We had decided early in our discussions that we would not teach the values in any discrete way, instead we would try to live them as exemplars, we would use the values words in our day-to-day conversations with children and we would relate our expectations of children’s behaviour to one or more of the values. If for instance a child was accused of bullying behaviour the teacher dealing with him or her would have a conversation about kindness, appreciating others, taking responsibility and showing respect for others. Within a few months we were confident that almost every child understood the deep meaning of each of the values in an age-appropriate manner and were able to discuss their understanding with their teachers in a way which both surprised and delighted me.
We even made a video to the tune of ‘Reach for the Stars’, using a drone to film over 1,000 children split into their year-groups forming the letters of each of the values! You can enjoy it at Values at Erskine Stewart’s Melville Schools – YouTube
I had already agreed with the Principal at the time, David Gray, that we would pilot the values in the Junior School and a decision as to whether to adopt them in the senior schools could be taken once their effectiveness had been established. What actually happened was that the children themselves, as they moved up into the senior schools, began to ask why the same words were not used and so a decision was taken that the values should be adopted throughout ESMS as three school values. They have remained central to our educational provision ever since.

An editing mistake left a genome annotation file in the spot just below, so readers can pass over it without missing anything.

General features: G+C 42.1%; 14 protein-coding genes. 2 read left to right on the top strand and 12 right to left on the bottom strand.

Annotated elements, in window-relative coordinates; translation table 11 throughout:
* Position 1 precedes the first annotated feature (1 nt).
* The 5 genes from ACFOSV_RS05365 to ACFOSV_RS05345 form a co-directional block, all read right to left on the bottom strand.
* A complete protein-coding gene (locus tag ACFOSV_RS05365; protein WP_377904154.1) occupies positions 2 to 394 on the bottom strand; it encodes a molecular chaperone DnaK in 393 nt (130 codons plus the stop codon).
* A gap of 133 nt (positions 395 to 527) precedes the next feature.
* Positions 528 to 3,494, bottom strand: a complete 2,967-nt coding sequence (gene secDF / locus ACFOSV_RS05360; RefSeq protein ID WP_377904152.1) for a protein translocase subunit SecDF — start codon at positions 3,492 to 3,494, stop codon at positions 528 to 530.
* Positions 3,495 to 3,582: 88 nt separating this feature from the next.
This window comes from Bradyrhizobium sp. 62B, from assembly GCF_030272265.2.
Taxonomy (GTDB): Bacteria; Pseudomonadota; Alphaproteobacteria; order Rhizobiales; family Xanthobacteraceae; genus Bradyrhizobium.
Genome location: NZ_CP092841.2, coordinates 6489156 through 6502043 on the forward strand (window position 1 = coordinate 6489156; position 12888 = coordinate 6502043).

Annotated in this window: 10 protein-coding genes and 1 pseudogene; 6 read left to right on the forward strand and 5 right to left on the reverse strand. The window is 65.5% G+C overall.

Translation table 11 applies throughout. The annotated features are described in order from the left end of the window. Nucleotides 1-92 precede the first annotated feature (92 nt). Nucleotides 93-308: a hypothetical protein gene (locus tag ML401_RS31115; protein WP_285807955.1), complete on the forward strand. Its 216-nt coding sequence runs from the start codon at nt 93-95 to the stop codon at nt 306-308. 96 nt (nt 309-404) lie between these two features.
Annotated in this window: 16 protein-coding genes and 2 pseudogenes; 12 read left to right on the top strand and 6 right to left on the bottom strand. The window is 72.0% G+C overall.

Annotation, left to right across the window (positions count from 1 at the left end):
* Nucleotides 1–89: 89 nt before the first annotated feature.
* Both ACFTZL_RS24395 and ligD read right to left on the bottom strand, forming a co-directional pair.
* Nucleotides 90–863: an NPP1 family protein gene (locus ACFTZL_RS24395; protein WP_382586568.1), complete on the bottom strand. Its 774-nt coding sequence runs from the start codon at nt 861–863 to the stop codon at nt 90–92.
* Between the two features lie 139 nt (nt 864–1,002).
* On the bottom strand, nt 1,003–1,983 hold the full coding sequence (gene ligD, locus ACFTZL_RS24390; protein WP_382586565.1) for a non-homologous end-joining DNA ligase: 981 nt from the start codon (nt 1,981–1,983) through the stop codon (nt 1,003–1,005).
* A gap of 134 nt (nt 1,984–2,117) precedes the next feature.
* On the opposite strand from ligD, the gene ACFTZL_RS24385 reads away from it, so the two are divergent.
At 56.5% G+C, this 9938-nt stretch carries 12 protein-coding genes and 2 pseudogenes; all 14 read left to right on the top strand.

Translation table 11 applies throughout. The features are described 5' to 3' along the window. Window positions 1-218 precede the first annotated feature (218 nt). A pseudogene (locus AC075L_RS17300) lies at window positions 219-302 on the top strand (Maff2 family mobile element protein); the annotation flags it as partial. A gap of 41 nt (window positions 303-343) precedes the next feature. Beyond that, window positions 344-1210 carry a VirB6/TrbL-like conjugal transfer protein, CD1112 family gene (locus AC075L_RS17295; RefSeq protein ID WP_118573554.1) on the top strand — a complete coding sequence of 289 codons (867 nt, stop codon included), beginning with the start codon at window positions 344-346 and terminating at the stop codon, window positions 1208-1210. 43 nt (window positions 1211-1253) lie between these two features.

I will finish this section by setting you a challenge which I used to set to visiting parents who were considering the ESMS Junior School as an option for their children’s education. Having told them briefly about the introduction of the values and their significance I then asked them to imagine they were 12 years old and to tell me which of the 9 values they would at that age have considered to be the most important and which the least important. I told them I would be surprised if their views coincided with those of actual 12 year olds! They usually became nervous at this stage, not wanting to give wrong answers even though I had already assured them that there no correct or incorrect answers, only different opinions.